Thursday, November 26, 2009

A Plea for Rational, Responsible Economic Environmentalism

There is, in fact, no scientific consensus on the existence of global warming, let alone the alleged extent or most likely causes. And the recent exposure of emails by the CRU cabal may have mortally wounded the efforts of the crisis-mongers pushing the human-caused-global-warming scenario.

(Kim Strassel: Their correspondence show a claque of scientists massaging data to make it fit their theories, squelching scientists who disagreed, punishing academic journals that didn't toe the apocalyptic line, and hiding their work from public view. "It's no use pretending that this isn't a major blow," glumly wrote George Monbiot, a U.K. writer who has been among the fiercest warming alarmists. The documents "could scarcely be more damaging." And that's from a believer.)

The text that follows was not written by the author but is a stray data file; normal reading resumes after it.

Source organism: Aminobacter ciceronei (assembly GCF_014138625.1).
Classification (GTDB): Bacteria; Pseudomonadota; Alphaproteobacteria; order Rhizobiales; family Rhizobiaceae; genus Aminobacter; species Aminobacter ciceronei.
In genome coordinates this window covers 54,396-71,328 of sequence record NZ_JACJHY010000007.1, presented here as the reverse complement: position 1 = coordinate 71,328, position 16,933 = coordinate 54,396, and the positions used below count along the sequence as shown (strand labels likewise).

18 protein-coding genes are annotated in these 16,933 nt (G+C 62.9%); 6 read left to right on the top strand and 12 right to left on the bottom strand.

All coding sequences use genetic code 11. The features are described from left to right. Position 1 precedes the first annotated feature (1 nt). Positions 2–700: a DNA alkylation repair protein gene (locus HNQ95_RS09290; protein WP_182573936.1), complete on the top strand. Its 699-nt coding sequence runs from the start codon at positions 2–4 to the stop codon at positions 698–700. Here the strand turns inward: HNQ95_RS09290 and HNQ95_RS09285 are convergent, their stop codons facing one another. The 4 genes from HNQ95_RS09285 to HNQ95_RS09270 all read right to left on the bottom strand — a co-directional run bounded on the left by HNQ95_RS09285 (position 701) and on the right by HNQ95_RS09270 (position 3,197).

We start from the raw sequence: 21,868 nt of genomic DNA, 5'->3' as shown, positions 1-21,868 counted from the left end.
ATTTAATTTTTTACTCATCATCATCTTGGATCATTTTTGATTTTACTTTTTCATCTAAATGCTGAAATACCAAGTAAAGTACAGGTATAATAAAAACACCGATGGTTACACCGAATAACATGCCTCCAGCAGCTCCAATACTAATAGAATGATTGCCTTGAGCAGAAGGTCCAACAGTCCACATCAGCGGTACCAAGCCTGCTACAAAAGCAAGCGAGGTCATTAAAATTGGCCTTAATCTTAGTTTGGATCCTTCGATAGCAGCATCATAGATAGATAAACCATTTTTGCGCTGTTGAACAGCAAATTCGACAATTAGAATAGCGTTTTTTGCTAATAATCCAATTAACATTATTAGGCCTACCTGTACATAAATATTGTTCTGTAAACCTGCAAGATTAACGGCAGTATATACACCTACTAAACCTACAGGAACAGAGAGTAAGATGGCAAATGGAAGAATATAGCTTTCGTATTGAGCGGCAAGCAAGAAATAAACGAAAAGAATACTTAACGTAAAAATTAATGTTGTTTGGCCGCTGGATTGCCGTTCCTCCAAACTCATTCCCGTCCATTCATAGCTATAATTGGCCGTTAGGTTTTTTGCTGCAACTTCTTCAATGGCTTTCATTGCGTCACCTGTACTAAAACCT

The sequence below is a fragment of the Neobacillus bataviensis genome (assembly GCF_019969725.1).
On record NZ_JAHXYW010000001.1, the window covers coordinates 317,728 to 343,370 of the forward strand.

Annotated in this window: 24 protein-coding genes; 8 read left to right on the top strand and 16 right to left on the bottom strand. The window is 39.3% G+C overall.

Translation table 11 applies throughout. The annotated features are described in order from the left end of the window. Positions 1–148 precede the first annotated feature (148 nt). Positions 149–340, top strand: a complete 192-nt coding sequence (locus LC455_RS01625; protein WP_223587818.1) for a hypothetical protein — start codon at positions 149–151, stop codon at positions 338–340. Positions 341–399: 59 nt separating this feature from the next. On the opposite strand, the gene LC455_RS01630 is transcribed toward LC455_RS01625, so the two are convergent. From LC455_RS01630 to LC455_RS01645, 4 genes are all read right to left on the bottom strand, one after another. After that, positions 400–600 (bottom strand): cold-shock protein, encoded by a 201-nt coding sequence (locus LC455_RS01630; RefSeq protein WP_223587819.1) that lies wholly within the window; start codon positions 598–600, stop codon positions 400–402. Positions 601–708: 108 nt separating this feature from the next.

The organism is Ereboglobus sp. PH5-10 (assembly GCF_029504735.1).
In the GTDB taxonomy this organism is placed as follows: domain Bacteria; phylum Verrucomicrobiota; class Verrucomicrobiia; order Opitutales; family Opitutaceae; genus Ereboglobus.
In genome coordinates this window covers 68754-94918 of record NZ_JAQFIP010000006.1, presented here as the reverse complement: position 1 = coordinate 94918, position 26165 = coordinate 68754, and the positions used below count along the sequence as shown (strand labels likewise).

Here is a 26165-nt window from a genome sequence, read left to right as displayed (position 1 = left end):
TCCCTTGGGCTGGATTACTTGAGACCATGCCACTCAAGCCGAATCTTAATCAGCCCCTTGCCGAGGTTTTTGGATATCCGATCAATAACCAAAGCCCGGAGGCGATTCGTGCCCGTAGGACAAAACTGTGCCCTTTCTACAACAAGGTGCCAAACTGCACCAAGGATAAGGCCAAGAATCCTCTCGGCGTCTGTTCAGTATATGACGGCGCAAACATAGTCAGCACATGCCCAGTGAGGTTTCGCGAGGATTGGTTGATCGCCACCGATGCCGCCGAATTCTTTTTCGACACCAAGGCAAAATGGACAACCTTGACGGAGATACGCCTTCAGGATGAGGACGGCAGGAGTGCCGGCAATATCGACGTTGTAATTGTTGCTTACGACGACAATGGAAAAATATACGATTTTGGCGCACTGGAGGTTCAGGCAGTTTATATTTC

But the diminishing stature of this faked crisis is actually a cause for some concern. Just because these latest crisis profiteers have tainted their crisis-of-the-decade, that doesn't mean we need the pendulum of public concern for the environment to swing too far back in the other direction. Why? Because we'll always need clean air and clean water.

Clean air, clean water, and the broadest possible bio-diversity are good things, and economic activities (and government policies that impact economic activities) should take them into account.

For those who tend to think that unrestrained free-enterprise is perfect, let me remind you that people making decisions for profit only, without regard to the environmental impact of their decisions, have caused some horrendous pollution and damaged the health of many millions of people world-wide.

On the other extreme, for those who act like the environment is their god, let me remind you that moderated free-enterprise has led to many scientific achievements that allow us to measure and quantify our environment while providing livelihoods for billions of people.

So, let's be rational. Let's encourage economic growth that takes the environment into account and work to improve both our economic engines and our environment.

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